Supply and Demand–Parking is often the largest single land use in municipalities–Often, signage and way-finding can improve utilization–Before adding new free parking, pricing high demand areas should be considered
Alternatives– Reduce parking needs with: • Car-sharing vehicles • Shared parking • Improved pedestrian and bicycling infrastructure • Pricing– Too much free and underpriced parking can encourage people to drive by making an area unpleasant to walk, and hard to reach by public transportation– Metered parking can reduce congestion by freeing up parking places and reducing the need to “cruise” for a spot
Parking should be friendly– Parking is a valuable city asset and everyone pays for its provision and maintenance through taxes– Parking is also paid through higher prices for goods, higher housing costs, and higher rents – regardless of who uses it– Parking should be friendly, not always free.– Charging for parking usage would reduce the tax burden from the general public to the user
Technology is changing everyday and should be used as much as possible to make payingfor parking EASY. Pay-by-phone, QR to pay site, in-car meters, etc. are some possibilities.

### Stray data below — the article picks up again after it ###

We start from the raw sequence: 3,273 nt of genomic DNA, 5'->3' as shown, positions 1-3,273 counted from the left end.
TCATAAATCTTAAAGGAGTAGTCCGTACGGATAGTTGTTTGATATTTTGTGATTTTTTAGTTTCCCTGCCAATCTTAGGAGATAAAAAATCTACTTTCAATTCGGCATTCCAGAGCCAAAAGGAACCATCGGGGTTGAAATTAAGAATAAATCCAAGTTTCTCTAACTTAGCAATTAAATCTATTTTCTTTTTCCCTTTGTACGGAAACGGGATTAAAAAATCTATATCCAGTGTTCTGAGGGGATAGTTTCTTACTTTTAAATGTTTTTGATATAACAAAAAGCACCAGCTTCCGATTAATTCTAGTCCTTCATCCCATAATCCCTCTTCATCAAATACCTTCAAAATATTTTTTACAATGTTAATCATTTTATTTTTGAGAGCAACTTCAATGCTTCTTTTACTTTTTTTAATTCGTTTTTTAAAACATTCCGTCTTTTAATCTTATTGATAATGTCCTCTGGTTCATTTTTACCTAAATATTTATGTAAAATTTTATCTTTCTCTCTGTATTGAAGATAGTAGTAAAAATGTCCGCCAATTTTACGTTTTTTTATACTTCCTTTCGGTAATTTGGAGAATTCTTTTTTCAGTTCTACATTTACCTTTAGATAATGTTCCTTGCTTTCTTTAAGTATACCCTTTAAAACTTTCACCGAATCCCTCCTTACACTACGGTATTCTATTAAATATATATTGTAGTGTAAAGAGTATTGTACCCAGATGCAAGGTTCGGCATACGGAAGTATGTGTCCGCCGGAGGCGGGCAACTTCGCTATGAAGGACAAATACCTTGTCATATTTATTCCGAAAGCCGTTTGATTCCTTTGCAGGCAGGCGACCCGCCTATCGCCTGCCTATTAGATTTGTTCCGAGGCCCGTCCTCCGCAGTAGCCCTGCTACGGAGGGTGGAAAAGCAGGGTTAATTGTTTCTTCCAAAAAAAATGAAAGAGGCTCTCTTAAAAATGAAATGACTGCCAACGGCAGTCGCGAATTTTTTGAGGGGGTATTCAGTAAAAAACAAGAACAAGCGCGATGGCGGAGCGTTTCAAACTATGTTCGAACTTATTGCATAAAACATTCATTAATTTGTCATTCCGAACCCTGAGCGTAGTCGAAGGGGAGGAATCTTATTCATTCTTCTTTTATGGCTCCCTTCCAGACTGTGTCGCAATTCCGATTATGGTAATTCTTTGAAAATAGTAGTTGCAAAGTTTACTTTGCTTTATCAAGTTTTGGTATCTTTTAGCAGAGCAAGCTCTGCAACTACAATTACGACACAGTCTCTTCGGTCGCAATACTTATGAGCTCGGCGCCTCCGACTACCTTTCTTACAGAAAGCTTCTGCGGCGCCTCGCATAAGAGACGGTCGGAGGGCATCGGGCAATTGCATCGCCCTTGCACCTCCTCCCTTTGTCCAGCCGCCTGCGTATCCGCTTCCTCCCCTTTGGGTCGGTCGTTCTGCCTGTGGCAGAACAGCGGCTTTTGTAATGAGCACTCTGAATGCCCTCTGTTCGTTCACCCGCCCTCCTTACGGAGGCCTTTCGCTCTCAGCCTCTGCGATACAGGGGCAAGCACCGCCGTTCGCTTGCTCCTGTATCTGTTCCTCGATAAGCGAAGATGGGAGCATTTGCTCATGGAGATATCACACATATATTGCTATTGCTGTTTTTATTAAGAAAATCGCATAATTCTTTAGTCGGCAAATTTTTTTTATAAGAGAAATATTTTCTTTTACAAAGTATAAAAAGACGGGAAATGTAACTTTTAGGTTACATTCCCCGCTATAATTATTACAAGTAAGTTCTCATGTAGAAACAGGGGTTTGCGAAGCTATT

“If I have to pay topark downtown, I’ll go to the mallinstead, where it’s free.”
Designed for People– In a denser downtown area, you’re paying for access to a small number of premium spaces; most mall spaces are far from your final destination, often further than remote municipal lots– If it were possible to drive into the mall and park in front of your favorite store, the mall would probably charge for that!
“If this communitycharges for parking, Iwill no longer supportthe businesses and it will hurt the economy.”
Performance Pricing– Performance Pricing is designed to create only one or two vacant spots per block; if most are filled, the meters are not chasing away all the customers– If, after a short “adjustment period,” most meters are vacant, prices are too high and should be lowered
“You’re just tryingto fill budget gaps and steal our money.”
Maybe. Maybe not.– Good parking management helps alleviate traffic congestion, reduce the public burden of parking, and promote alternative modes; it should NOT be seen as a cash cow– Be transparent with how the money will be spent, return the revenues to the same block with street improvements– Involve the business community– Modify price with demand, rather than implementing a flat rate
more informationLindsay BanksAssociate Planner, CMAPlbanks@cmap.illinois.gov312-386-8826